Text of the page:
On April 15, the Arizona House rejected a bill that required divorced parents to notify each other and seek court approval for a move over 10 miles away.
The current law states that custodial parents must notify noncustodial parents of an out of state move or a move that is over 100 miles away, as well as possibly receive court approval for such a move. The new bill, Senate Bill 1083, called for similar rules and restrictions for moves over 10 miles, including a 45-day notice to the noncustodial parent.
Opponents to the new bill argued that it placed undue restrictions on the custodial parent’s ability to pursue work or a new home, as well as opening the door for harassment by the noncustodial parent by blocking the move. Supporters of the bill claimed that it prevented custodial parents from abusing the noncustodial parent’s ability to visit his or her children through a series of moves.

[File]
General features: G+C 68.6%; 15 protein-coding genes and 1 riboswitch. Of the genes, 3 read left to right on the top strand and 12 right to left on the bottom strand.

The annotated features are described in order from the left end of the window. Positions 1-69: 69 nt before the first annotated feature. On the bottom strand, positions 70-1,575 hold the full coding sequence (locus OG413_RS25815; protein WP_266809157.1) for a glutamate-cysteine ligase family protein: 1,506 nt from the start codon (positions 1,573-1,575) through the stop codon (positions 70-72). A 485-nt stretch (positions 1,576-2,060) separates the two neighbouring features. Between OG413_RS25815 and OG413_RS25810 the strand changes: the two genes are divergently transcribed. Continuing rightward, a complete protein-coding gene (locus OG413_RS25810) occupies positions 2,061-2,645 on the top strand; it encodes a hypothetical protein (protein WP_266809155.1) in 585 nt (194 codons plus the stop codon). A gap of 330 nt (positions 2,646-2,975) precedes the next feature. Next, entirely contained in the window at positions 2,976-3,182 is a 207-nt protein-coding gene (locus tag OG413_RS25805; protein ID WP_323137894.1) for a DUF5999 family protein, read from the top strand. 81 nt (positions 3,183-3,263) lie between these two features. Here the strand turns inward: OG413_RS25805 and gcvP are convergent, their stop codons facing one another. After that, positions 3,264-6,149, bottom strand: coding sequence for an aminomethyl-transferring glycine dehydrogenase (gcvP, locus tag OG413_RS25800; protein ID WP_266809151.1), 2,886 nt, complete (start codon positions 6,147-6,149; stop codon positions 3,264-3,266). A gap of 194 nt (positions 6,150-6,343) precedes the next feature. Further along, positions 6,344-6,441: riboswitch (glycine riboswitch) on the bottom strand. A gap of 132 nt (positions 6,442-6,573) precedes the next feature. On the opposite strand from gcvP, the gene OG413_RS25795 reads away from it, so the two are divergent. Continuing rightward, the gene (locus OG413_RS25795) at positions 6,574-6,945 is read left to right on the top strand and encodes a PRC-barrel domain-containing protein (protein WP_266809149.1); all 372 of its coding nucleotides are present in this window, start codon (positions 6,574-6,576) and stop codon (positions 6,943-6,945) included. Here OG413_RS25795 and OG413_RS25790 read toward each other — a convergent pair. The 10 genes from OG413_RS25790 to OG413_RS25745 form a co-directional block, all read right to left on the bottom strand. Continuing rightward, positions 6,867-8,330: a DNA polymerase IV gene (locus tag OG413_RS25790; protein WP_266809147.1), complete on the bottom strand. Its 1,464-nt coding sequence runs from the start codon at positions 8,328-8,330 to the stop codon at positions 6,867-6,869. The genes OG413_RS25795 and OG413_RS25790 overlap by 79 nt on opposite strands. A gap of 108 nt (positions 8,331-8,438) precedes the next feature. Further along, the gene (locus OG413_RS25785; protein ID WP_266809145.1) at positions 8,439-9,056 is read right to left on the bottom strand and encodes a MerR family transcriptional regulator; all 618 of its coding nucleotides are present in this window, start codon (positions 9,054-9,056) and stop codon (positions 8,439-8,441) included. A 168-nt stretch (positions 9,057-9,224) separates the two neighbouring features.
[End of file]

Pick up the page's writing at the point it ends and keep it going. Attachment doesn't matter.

The bill has been in the hands of Sen. Nancy Barto (R-Phoenix) for four years, as she worked to devise changes that would protect the welfare of children of divorced parents. Barto and the bill’s supporters argue that moves are often a method of one parent exacting control over another, which ultimately impacts the child in question.
The billed failed 38-22 on April 15th, and was slated for a second vote on the 17th. The Arizona family law attorneys at Curry, Pearson, & Wooten, PLC are interested to see where the Senate and House will stand as this bill is revisited.